Welcome, Rainey Lyons2022-06-13
Rainey Lyons has joined Karlstad University and the mathematics department. Rainey has previously worked for University of Louisiana at Lafayette, USA, where he worked in a subfield of mathematical biology looking at structured population dynamics set in a space of Radon measures.
- I was changing the setting of which we do this modelling to a more abstract object than a function, says Rainey Lyons. The structured populations are modeling a population where we care about some kind of structure – the individual´s age or size for example. This is actually used currently by biologist working with trees. A trees size is very important because if it´s taller than the other trees it can get more sunlight and therefore can be more competitive. They are actually using competitive populations there to model competition between tree species in the amazon rainforest.
How did you come in contact with Karlstad University?
- I met Adrian Muntean at a conference in Netherlands in 2018. It was a workshop on modeling with measures in this particular field. I was doing biology and Adrian was at the time working heavily with traffic flow and was using a lot of the same tools that I did. So that was how we established contact.
What did you find interesting about Karlstad University?
- It was really Adrian´s research. I enjoy the idea of being a varied applied mathematician and working with a lot of different scientists. And when you look at Adrian’s profile, he shakes hands with a lot of scientists with research in many different fields. So, it was obvious that I could learn a lot from him.
What will you do at Karlstad University?
- My postdoc position is mainly for research. I will aid Adrian in multiple collaborations within physics and biology.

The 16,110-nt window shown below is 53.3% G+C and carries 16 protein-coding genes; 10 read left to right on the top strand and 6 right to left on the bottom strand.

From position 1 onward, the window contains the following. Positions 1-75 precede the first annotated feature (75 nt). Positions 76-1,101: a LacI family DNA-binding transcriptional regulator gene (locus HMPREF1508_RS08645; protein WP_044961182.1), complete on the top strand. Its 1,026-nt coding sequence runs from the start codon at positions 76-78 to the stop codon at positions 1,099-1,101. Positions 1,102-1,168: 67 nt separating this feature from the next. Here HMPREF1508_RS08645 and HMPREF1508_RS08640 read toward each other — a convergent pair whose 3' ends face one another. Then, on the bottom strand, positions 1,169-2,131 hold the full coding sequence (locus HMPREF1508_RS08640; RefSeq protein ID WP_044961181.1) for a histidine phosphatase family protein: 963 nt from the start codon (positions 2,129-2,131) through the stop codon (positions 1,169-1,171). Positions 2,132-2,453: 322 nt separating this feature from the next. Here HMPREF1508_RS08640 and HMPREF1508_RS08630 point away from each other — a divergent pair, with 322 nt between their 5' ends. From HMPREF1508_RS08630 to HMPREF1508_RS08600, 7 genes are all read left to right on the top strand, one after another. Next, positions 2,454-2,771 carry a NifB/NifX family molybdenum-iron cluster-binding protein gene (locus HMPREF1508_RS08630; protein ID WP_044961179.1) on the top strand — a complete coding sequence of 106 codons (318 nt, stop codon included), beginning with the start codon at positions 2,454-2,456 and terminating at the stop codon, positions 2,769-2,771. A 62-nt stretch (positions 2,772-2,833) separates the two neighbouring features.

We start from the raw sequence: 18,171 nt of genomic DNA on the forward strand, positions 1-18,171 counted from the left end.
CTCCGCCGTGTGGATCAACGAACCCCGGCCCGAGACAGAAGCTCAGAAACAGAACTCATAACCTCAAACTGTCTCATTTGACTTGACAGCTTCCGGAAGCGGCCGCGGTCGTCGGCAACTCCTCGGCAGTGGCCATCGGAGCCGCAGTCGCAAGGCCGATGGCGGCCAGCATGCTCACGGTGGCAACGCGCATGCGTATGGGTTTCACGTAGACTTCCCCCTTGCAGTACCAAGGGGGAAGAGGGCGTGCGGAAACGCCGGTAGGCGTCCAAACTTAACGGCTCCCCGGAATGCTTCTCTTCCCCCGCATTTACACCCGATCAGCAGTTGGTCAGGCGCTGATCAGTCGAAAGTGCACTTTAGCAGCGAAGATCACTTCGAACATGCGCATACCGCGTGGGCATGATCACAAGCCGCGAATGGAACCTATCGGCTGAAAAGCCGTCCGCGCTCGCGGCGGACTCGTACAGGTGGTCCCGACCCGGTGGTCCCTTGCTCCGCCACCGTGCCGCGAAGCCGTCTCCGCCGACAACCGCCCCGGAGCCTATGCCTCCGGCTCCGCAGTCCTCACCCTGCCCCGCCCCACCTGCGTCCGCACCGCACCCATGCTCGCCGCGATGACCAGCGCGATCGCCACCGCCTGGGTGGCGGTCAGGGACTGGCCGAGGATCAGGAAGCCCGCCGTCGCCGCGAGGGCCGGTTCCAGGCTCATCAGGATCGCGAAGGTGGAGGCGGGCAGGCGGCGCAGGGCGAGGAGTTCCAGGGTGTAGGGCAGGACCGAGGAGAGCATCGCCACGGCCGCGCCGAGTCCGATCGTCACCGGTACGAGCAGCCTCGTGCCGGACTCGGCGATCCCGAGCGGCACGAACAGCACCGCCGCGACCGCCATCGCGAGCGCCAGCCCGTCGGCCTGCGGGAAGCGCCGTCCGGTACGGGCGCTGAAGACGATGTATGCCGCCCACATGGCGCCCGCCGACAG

Tell us about your current research
- There is two main topics. One involves how plants transport hormone throughout cells. There are these plant cells which are about ten centimeters long and they have these little carriers that basically run through on “train tracks”. And they pick up hormones and move them along and spread them throughout the cells. We would like to model this mathematically.
The other project is within physics and about phase separation. Imagine that you have three different particles – one spins to the right, one to the left and one doesn´t spin at all. Initially this is randomly spread. But if you suddenly drop them in cold water, what ends up happening is that all of the particles that spins to the right group together because of their magnetic field. And all of the particles that spins to the left group together. The ones that don´t spin separates the two. This is actually a very complex thing to do – to try to get an equation to tell you how to do it. But we have managed to simulate this under certain conditions even if it´s not really nailed down yet.
In what way will this research be useful?
- Mathematical models are really useful for scientists to do predictive modeling – to be able to tell what should happen. Once we have some data we can actually compare and see how good these models are to fit this data and actually describe this phenomenon. Its always good to know or at least have a good guess of what will happen.
Expectations of being here at Karlstad University?
- I´m enjoying myself so I think it´s going to be fun. My position is for two years.